According to Seneca, the Roman philosopher, statesman and dramatist who lived during the first century, "Luck is what happens when preparation meets opportunity." Our last field trip to northeastern Tennessee turned out to be a perfect example of his viewpoint.
By reading June Culp Zeitner's "Appalachian Mineral & Gem Trails" about ten years ago, I first became aware of the potential presence of quartz and geodes in the area of the "Mosheim Anticline" in Greene County, Tennessee. According to Zeitner, "Thin shelled quartz geodes and sometimes doubly terminated loose quartz crystals are found in the Midway-Mosheim disctrict associated with the Chepultepec limestone." As is common for me, I stored the information away in my brain thinking that someday I'd have to go investigate the area.
About a year ago, I had a conversation with a fellow rockhound who told me that he has collected what he referred to as "field diamonds" (quartz crystals) in the Mosheim area. Since I had just met this person, I didn't feel that it would be proper to ask him about a specific collecting location, but the information did rekindle my interest in checking out the area for myself.
A few months ago, I was looking for something new for me and Chrissy to prospect and, for whatever reason, I thought about the Mosheim area. So, in preparation, I ordered one of the references listed in Zeitner's book, "Geology and Mineral Deposits of the Mosheim and Johnson Anticlines, Greene County, Tennessee"; US Geological Survey Bulletin 1222-A; Arnold L. Brokaw, John C. Dunlap and John Rodgers; 1966. According to the authors, "Doubly terminated quartz crystals, averaging about 1 inch in length, and thin-walled geodes with drusy interior durfaces weather from the dolomite at the top of the Chepultepec [Dolomite]." In the publication were maps showing the Mosheim and Johnson Anticlines. I concentrated on the Mosheim since the general area appeared to be more accessible by road. However, I learned that the publication's map was badly dated so that its roads didn't match up exactly with a current road map. Also, since the anticline trends northeast to the southwest, the authors chose to depict the geologic map's north arrow at about 45-degrees right of vertical. While this may not seem like a big deal because all one would have to do is turn the geologic map to orient the north arrow up and down, having to do this compounded the difficulty of matching the older map's roads and features to those of the newer road map. It took me a few hours, but I managed to transpose the Chepultepec Dolomite map unit onto a current road map (a taped-together version from about 10 maps that I downloaded and printed from MapTech.com) so that we would be able to locate and follow the formation in the field.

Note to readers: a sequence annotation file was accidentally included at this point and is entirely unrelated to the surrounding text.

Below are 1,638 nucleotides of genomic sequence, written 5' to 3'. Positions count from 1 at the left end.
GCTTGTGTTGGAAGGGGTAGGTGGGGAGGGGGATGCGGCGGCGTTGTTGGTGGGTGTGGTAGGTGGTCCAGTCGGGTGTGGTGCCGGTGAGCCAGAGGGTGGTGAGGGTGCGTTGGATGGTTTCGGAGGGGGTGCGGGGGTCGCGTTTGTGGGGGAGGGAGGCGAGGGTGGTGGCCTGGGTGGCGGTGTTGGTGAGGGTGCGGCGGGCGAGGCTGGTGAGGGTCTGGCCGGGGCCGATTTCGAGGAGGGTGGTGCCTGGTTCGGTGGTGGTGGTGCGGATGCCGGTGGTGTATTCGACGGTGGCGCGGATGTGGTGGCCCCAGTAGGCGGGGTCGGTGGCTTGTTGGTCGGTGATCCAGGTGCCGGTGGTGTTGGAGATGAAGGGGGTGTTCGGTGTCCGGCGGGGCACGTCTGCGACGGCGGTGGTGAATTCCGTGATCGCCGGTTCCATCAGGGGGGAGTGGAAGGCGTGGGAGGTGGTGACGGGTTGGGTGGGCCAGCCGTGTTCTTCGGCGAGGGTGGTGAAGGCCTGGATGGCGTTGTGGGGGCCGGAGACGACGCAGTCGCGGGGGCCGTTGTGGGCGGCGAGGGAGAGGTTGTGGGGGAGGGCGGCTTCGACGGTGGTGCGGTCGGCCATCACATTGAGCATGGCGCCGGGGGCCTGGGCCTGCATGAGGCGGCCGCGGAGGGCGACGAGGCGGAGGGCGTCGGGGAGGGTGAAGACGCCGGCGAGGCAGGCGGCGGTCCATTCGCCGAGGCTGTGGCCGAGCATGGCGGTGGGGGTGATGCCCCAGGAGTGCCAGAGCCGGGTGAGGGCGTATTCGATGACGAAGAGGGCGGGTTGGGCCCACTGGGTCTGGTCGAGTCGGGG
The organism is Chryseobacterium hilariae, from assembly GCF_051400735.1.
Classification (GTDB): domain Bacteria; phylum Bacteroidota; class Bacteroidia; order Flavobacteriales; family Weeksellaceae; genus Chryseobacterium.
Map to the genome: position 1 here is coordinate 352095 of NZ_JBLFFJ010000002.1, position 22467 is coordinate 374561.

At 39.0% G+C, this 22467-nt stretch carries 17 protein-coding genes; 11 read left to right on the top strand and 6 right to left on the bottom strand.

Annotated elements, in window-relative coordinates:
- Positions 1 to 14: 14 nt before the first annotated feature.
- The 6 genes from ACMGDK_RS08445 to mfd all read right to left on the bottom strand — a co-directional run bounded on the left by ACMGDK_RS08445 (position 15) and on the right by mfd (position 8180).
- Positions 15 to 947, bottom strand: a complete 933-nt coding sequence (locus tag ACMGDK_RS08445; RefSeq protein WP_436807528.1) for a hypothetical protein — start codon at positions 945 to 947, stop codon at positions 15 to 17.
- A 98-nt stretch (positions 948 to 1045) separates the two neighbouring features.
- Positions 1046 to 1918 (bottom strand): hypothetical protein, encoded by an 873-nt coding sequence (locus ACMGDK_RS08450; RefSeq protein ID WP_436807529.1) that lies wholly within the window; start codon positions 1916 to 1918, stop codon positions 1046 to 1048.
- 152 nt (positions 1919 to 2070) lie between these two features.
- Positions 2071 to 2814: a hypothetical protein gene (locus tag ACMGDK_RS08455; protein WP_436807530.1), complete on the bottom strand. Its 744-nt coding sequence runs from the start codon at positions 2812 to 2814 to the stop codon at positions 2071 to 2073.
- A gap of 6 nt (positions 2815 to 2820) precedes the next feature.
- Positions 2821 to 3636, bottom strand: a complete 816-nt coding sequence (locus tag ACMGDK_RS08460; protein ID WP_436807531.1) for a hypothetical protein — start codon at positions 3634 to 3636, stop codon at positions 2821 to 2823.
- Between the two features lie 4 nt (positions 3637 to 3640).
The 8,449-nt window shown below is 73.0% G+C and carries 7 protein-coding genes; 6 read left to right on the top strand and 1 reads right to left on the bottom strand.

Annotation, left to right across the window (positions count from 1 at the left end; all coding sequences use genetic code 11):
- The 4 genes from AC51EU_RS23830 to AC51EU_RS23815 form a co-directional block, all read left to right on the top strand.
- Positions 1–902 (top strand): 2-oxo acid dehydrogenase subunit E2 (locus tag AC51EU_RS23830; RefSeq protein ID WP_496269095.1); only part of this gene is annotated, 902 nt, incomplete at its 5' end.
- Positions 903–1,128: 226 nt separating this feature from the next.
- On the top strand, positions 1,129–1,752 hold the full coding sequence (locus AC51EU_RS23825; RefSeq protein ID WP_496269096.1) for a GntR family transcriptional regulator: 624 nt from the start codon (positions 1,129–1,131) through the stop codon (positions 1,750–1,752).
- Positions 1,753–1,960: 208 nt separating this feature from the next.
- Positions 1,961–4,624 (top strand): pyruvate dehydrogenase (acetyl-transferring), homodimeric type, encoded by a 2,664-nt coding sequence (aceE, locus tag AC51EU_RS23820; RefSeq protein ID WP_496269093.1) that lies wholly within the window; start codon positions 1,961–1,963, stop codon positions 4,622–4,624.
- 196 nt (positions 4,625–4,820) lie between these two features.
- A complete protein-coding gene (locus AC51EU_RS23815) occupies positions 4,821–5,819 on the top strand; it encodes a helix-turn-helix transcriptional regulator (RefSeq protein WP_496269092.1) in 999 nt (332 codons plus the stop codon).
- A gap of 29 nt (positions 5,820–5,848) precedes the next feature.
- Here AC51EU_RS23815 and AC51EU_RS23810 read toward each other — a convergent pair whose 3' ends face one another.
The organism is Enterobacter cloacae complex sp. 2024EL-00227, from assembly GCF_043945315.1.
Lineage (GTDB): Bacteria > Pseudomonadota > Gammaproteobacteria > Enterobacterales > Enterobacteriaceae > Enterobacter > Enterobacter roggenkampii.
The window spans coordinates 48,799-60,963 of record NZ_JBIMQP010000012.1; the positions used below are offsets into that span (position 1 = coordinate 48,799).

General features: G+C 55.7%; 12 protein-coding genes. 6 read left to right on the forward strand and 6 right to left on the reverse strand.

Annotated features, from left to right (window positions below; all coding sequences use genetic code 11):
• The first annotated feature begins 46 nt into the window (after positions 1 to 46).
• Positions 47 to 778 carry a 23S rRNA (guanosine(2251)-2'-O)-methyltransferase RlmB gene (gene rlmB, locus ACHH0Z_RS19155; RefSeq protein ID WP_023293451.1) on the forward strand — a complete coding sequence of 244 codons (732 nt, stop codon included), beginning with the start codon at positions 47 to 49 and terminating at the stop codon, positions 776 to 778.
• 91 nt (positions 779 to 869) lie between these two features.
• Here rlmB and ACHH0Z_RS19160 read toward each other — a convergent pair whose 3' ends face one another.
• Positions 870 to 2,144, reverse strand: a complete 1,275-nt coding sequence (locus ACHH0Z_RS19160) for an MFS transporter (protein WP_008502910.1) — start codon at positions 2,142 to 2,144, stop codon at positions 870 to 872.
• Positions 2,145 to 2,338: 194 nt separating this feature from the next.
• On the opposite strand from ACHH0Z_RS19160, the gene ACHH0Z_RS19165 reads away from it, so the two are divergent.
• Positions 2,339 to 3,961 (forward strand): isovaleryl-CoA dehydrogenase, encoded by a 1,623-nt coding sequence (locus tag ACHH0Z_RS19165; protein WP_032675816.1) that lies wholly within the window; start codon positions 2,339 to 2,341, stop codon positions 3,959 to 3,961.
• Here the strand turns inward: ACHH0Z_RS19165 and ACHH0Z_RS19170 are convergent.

Armed with the maps and information that I had compiled, we decided last Saturday to head out to the Mosheim area to put my geologizing to the test. The weather forecast for the day called for clear skies and a high in the mid-fifties - perfect for hunting sparkly quartz crystals. Prior experience in my combining geology and rockhounding has taught us that we maybe had a less than even chance of finding anything, but we were cautiously optimistic as we made the 100 mile drive.
Upon arriving in the area, we decided to start at the southwestern nose of the anticline and work our way to the northeast along roads that would allow us access to the erosional remains of the Chepultepec Dolomite. The anticline formed the elongate hill called "Big Ridge". According to the USGS publication, "The residual soil from the Chepultepec is orange and yellow and contains many manganese stains". Many different types of chert are found in the soil and make an abundant but not a heavy float." So, we knew to look for areas of disturbed soil with these characteristics.
We turned off the main highway onto a secondary road that appeared on the geologic map to be within the Chepultepec, but it was a dead end without any disturbed soil. Then, we headed down another secondary road. Do you remember the luck and preparation mumbo jumbo from that Roman dude that I quoted above - well, how do you say BINGO in Latin? We came upon a construction site in a field where the topsoil had been completely stripped away leaving behind orange soil littered with cherty looking rocks. Hmmm . . . could it be?
We put on our rubber boots and headed out into the muddy field. Within minutes, we started finding small quartz crystals - lots of them! Most were tiny, but some got up to around 2-inches long. The ground was also littered with countless chunks of mostly-gray chert. After only five minutes of looking, I was elated to pick up the following cool specimen.
Click on picture to enlarge
Not long after my little gem was found, an excited Chrissy came over and told me that I was going to pee myself if she showed me what she had found. I somehow managed to hold my bladder, but we were both thrilled with the strikingly ornate compound crystal.
Click on picture to enlarge
We spent the next several hours walking back and forth on the 3-acre plot of dirt and found more quartz crystals than we could have hoped for. The following pictures are a sampling of what we recovered from this one location.